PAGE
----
A paper from this year’s SIGGRAPH by James Hays and Alexei Efros (Carnegie Mellon) takes a new approach to digital image “healing” or hole filling. This is a problem faced in many situations, whether it’s restoring a damaged picture, eliminating flaws like a bug on the lens, or just replacing unwanted areas of an image – picture, for example, a plate for a motion picture backdrop in which the makers of a period film want to eliminate modern details.
What makes this technique unusual is that it doesn’t look for other areas in the image for texture and detail to insert. The software that the authors developed uses a database of 2.3 million unique photographs and – without human intervention – looks for semanitic matches for the area that they chose to replace.
No human tagging or hints were used. The program looked over the entire database for broad matches, then looked more carefully for the best fit. When finished (after about an hour on a single CPU, or five minutes on a cluster of fifteen), the authors were presented with several results to choose from. Their paper shows how completely different those results often were, which is one of the most interesting aspects of the algorithm. They also show us examples of bad matches, in which existing methods provided better results than theirs.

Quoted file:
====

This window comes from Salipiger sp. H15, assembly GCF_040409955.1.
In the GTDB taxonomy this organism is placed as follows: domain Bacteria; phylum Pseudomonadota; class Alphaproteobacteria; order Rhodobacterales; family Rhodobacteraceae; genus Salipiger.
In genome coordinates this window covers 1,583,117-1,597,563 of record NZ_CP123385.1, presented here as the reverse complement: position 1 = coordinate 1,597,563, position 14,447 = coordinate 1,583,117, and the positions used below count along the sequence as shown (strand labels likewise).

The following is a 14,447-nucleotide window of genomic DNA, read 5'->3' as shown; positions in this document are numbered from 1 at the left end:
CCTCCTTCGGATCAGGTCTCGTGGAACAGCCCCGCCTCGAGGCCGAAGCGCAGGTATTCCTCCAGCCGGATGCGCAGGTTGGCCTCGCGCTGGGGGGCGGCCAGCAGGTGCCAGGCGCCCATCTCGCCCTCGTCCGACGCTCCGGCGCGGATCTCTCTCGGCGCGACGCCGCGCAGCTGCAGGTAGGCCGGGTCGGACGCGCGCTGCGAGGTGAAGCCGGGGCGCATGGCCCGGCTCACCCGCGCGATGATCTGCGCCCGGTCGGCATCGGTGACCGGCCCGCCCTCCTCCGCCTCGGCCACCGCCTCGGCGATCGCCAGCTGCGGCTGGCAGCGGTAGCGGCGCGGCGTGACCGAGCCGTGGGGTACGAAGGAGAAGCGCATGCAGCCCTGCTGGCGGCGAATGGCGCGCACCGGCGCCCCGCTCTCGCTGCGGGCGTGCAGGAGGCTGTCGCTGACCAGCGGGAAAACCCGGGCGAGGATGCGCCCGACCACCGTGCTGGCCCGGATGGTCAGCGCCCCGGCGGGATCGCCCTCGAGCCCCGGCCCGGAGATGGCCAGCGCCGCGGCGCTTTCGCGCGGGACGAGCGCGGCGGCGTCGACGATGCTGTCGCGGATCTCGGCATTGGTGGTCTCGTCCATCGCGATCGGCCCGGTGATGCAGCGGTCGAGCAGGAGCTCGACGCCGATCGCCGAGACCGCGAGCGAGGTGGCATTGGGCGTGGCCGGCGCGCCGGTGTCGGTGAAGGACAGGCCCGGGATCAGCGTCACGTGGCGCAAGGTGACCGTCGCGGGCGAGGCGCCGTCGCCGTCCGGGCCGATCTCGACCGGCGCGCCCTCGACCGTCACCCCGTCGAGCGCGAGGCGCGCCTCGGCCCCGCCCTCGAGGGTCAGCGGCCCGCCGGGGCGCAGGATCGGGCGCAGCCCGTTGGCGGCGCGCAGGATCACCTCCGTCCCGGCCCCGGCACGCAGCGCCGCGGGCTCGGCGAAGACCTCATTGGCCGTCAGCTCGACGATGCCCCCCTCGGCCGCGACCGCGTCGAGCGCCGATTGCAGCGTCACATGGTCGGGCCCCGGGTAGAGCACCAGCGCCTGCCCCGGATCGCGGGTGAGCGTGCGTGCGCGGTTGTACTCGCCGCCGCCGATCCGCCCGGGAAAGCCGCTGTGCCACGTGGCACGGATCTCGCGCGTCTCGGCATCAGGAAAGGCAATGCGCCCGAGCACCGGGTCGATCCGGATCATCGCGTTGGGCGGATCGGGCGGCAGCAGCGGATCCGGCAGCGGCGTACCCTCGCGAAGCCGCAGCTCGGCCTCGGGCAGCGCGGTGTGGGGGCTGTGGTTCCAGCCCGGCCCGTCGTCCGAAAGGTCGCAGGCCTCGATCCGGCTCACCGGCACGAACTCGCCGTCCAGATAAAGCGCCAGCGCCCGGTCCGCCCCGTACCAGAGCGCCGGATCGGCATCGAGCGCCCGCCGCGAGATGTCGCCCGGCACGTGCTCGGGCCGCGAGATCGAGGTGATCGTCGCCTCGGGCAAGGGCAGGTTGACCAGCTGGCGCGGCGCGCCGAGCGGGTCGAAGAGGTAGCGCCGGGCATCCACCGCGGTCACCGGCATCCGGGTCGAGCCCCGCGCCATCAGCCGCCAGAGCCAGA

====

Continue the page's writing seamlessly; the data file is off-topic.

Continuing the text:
Overall the results are impressive, especially considering that the software has to figure out a lot about the images it’s “looking” at in order for this to work. The larger the database, the better it does.
I think that there are some inherent problems with actually using this sort of technique. Their huge database was acquired from Flickr accounts and so there would obviously be copyright issues; also, because some of the solutions include people – even crowds of them – a commercial use could produce photographs of people without model releases, or even any way of knowing who the heck ended up in the picture. And because it’s hard to figure how else you could assemble a library of millions of source photographs, I think that’s a pretty large hurdle to jump. Still, very interesting.